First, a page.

Is there a non-recursive readlink -f / realpath alternative, that outputs absolute symlink destinations? A more POSIX compatible solution is welcome as well.

I have a function block in my shell script as follows:

# addFile adds a file to the FILES list. If file is a symlink,
# it will also find and add the destination.
addFile() {
    # Check if file is already included in list
    echo "$FILES" | grep -q "$file" && return
    FILES="$FILES $file"
    if [ -L $file ]; then
        addFile $(realpath $file)
        #addFile $(readlink $file)

I'm using this function in a script which is collecting binary and library files from around the file system. But I foresee a problem in this code:

  1. My first try I used readlink, but this returned symlink resolution paths relative to the $file, thus any actions performed on those paths fail. (Now commented out, but still in code) (See minor edit below)
  2. After that, I used realpath instead, as suggested by man readlink. It almost works.

Now, the actions that I want to perform can work. However, in the final result I'm copying over all the binaries, libraries and symlinks in an initramfs. If there are any recursive symlinks, only the top level and the destination will be included, not the intermediate ones. Thus, breaking the symlink.

I've created a fiddle to demonstrate the issue. link-to-link1 points to link1, which points to file1. In the end result link1 is missing and link-to-link1 is broken.

Edit; clarify the issue

When running the above function on the following set of symlinks:

# Contents of ~/test/src
link0 -> file0
link0.1 -> file0
link1 -> file1
link-to-link1 -> link1


copy="link-to-link1 link0 link0.1"
for sf in $copy; do
    addFile ~/test/src/$sf
cp -av $FILES ~/test/dst

You will find that only the 3 links from $copy and 2 files are copied. However, intermediate link link1 is missing and link-to-link1 is broken.

I would like the script to find link1 as well. Keeping in mind that in the environment where this script is run, the location of files and symlinks have to be absolute.

Minor edit

Add another fiddle to demonstrate failing of relative paths, using readlink. Only the symlinks are copied and the destinations are missing.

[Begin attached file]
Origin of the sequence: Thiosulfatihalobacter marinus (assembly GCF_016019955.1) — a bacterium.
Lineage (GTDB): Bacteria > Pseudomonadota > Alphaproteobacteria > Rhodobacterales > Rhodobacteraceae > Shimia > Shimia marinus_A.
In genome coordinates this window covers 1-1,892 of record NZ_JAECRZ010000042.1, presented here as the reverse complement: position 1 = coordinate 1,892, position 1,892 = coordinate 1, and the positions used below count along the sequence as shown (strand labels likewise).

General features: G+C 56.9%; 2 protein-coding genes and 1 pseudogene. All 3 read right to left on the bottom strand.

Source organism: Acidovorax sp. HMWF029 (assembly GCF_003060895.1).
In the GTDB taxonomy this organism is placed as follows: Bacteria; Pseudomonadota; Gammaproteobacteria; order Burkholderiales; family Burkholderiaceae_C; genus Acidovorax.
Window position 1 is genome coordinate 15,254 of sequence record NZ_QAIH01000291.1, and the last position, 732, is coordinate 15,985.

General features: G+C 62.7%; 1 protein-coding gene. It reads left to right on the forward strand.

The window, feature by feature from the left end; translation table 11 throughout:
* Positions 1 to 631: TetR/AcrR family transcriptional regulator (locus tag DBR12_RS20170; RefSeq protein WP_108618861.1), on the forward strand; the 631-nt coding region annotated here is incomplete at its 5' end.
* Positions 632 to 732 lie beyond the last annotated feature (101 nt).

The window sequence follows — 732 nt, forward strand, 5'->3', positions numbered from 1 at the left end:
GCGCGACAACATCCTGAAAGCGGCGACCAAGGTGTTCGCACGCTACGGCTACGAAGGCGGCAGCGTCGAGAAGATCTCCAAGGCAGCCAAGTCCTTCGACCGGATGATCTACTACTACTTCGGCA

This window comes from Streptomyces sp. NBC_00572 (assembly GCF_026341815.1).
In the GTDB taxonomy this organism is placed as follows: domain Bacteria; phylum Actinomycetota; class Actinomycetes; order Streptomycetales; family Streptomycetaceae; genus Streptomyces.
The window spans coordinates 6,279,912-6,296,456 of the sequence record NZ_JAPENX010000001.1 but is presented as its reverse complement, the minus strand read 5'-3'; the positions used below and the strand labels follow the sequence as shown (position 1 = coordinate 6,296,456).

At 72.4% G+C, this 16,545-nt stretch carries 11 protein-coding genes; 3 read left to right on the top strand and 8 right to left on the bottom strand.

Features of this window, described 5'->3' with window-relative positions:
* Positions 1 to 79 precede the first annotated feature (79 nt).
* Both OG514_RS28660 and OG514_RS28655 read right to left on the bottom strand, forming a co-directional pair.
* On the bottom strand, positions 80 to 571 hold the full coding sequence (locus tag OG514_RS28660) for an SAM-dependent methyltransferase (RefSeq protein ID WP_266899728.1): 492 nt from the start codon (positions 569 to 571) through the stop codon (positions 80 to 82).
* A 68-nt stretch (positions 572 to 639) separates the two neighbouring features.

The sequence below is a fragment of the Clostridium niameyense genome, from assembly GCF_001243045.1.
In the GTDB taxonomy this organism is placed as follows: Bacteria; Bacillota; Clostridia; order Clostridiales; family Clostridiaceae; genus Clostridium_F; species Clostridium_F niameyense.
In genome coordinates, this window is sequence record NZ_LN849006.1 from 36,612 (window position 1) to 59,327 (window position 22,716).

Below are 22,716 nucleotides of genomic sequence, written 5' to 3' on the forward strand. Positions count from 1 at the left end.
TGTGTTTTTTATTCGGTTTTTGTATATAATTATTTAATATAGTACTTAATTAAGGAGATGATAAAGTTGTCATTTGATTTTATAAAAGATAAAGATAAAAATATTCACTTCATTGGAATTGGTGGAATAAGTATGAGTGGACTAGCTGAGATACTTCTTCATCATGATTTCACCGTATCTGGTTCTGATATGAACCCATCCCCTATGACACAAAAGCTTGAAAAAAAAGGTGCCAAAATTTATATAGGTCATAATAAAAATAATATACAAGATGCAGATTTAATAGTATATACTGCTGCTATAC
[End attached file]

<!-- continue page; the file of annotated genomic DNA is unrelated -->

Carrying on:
• Can you give an example and the output you want for that in the question? As an aside: consider using an associative array to store the list of files, since you're using bash.
    – muru
    May 25, 2018 at 7:05
  • @muru, Did you check the linked fiddle? I attached that as a longer example. If that on'e not clear enough, I'll try to make some adjustments.
    – Tim
    May 25, 2018 at 7:07
  • I'm looking at it, but it's a) better for the post to be self-contained and b) we shouldn't have to parse whatever you did to create the state in addition to whatever you're going to do with that state. So it's better if you can describe the input and the output you want in the question.
    – muru
    May 25, 2018 at 7:08
  • Ok, will try to clarify the question
    – Tim
    May 25, 2018 at 7:10

1 Answer 1


If I understand right, for the example given, you want link1 for the file link-to-link1. That you can get using GNU find's -printf and %l:

$ find . -type l -printf '%p -> %l\n'
./link0.1 -> file0
./link1 -> file1
./link0 -> file0
./link-to-link1 -> link1

Since the absolute path of link1 is needed as the output for /path/to/link-to-link1, maybe cd to the directory containing link-to-link1 and run readlink/realpath in succession:

cd "$(dirname "$file")"
realpath -s "$(readlink "$file")"

realpath -s does not resolve symbolic links, but will print the absolute path.

For example:

~ file=/tmp/foo/link-to-link1
~ (cd "$(dirname "$file")"; realpath -s "$(readlink "$file")")

This will also work for links to absolute paths:

~ file=/tmp/foo/link2
~ ln -sfv /tmp/foo/link1 "$file"
'/tmp/foo/link2' -> '/tmp/foo/link1'
~ (cd "$(dirname "$file")"; realpath -s "$(readlink "$file")")
  • find's printf and %l is giving a relative link, just like readlink. The problem being, if the links are not in the $PWD, addFile() will try to add a non-existing file. Hence, I resorted to realpath for absolute names, but that one's recursive and missing intermediate links.
    – Tim
    May 25, 2018 at 7:38
  • @Tim check the update
    – muru
    May 25, 2018 at 8:07

You must log in to answer this question.

Not the answer you're looking for? Browse other questions tagged .